A patient eventually helped the doctor (read author) to understand that he had felt persecuted by love and that as he had felt love to be dangerous to him—this had something to do with his mother, too, of course—so he felt his own love to be dangerous to others. It was then perhaps that the doctor began to have doubts about the formulation that the essential morbid process in schizophrenia is a narcissistic regression or hypercathexis of the self. Here’s the fifth part of the eight-part serialisation of Prof. Ashoka’s erudite lecture, wherein he deals with a case study, in the weekly column. A Different Truths exclusive.
I once had a patient who told me for many months with a great rage of the father who persecuted him, who hated him, interfered with him, whose eye was always upon him. Everywhere he went, there that eye pursued him with its malevolent, watchful stare. That this conception of his father seemed to bear little resemblance to the worried and seemingly far from frightening an old man who came to visit him in the hospital certainly bothered the patient. I suppose in part this discrepancy between the reality he recognised and the reality he felt led him to conclude, often with considerable despair, how crazy he must be. Fortunately, I did not suffer from the belief that I had good sense, that he did not, that I was in touch with reality, that he was not, or that I had a duty to impart my good sense to him and, therefore, to rub his nose in the discrepancy that already moved him to despair.
During many months many things happened between us and within him. At first, he lived in nightmare most of the time. Then he began to tell me of dreams, which is perhaps to say that gradually there came a time when he slept and dreamt during the night and was awake at least some of the day. He dreamt of going fishing—he and his father had fished together—and gradually the representations of fishing in his dreams changed from sinking boat, churning waves, and sea monsters to voyages in which by his father’s side he took the wheel and steered the boat. That change was a change in his object world—in the object representations and self-representations of inner reality, in a reality symbolically created, in psychic reality, in the reality in which we are all so immersed we only dimly perceive from time to time that it is there and that it is in that reality we live.
Then my patient told me that when he was a boy he had spent many months in bed with a life-endangering illness. Now he remembered vividly how his father, apparently upon a physician’s instructions, restricted his activity, and how his father came often in the night to see him, to check the windows and his covers, to look upon him, to make sure he was all right—and the feelings stirred in him by these experiences. It would have taken a particular act of imagination and some experience, which I did not then have, to be able to hear and see this father and this boy in the raging patient and the image of the persecuting, angry, intruding eye. Yet they were there and a psychotherapist can wait, at least, for months if necessary, until the meaning of a patient’s representations becomes clear.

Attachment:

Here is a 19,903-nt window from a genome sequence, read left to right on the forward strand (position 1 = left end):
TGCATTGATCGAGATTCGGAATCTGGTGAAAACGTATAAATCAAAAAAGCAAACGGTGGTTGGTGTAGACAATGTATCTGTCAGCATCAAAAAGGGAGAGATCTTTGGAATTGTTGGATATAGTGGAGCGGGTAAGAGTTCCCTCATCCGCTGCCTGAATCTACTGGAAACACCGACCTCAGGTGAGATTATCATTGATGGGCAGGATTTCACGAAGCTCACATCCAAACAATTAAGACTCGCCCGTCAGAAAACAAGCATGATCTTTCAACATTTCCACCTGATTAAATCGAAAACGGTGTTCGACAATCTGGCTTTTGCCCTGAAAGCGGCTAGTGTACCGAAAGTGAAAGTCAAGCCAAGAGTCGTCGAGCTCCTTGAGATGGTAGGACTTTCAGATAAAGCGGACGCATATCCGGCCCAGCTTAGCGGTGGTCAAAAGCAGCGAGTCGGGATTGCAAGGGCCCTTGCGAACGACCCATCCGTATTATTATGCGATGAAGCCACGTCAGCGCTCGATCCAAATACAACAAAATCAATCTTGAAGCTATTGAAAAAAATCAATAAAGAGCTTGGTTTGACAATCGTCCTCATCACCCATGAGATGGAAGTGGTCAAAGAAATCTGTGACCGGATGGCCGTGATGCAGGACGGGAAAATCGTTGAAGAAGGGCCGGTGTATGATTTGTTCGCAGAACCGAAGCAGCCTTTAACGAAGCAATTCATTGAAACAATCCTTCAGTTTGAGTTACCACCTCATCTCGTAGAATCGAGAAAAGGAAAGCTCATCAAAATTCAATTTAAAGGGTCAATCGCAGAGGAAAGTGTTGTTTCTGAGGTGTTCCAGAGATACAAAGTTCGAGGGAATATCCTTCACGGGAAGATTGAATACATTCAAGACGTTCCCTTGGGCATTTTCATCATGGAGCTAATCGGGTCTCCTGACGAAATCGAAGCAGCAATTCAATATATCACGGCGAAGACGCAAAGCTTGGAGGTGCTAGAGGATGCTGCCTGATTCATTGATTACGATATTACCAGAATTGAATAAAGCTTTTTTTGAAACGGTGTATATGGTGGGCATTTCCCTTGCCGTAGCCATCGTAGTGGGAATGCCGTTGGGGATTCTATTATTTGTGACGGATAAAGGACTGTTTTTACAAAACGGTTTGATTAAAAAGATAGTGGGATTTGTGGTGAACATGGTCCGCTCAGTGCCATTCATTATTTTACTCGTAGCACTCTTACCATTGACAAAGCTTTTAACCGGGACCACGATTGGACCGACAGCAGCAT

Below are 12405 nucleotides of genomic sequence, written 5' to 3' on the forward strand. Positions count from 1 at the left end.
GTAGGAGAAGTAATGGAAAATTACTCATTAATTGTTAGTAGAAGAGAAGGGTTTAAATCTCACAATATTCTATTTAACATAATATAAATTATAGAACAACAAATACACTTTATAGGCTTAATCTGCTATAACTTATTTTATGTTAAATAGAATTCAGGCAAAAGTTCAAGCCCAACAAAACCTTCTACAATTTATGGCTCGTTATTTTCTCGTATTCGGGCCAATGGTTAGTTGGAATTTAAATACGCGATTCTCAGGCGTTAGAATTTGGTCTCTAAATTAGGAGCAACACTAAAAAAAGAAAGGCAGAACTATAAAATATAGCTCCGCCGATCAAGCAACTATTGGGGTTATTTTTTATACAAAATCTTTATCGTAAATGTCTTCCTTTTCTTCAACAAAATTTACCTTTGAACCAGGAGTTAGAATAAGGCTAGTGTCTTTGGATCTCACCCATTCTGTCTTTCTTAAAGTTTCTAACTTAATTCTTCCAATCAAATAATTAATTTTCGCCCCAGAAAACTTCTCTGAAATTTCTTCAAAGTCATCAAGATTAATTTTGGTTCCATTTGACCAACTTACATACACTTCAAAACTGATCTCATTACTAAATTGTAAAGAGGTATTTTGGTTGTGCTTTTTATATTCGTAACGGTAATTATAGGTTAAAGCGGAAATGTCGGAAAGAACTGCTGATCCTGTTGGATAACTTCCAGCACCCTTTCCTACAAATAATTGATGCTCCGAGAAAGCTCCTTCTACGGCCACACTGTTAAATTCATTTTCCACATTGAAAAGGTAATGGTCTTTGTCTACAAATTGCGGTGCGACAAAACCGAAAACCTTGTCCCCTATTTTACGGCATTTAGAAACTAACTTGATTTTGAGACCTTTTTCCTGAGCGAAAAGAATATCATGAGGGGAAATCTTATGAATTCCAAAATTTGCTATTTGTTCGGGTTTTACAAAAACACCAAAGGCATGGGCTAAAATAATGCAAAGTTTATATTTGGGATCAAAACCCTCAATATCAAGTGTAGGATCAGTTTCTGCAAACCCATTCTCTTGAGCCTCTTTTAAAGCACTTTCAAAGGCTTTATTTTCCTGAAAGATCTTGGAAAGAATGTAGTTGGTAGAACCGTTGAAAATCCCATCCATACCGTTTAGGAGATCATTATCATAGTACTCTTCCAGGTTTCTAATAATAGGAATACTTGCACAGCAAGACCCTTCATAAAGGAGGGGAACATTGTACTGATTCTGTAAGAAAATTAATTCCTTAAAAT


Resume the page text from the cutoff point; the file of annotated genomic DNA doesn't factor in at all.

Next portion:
This patient eventually helped me to understand that he had felt persecuted by love and that as he had felt love to be dangerous to him—this had something to do with his mother, too, of course—so he felt his own love to be dangerous to others. It was then perhaps, although I did not realise it until later, that I began to have doubts about the formulation that the essential morbid process in schizophrenia is a narcissistic regression or hypercathexis of the self. It was also then perhaps that I began to think that a delusion may not be simply the creation of a false reality, substituted for a painful true reality in the interests of gratification, but rather might involve the patient’s use of a particular, and for most of us peculiar, kind of language to represent, think over, and communicate certain conceptions he has of his object world, self, and his past experience.
May those of you who are beginning your work as psychotherapists have the luck I had—to find and be taught by a patient who is willing to teach you and from whom you are willing to learn. There is another way you may set about attempting to alter this unfavorable object world in which the patient finds himself. You may decide to make up for its deficiencies yourself and to provide the patient with opportunities for gratification in the relationship with you. Such strategies of treatment are sometimes rationalized by a belief in corrective emotional experience as the essential therapeutic ingredient of psychotherapy.
I am at a loss as to how to comment on this matter within this short lecture and with the conceptual tools, we have developed so far. Let us dispose immediately of this position when it rests simply upon the failure to recognise that it is inner or symbolically created reality with which we are concerned and that this reality, by the time we come face to face with the patient, is not necessary and not even usually altered simply by the presence of opportunities for gratification.
(To be continued)
Prof. Ashoka Jahnavi Prasad
Photos from the Internet
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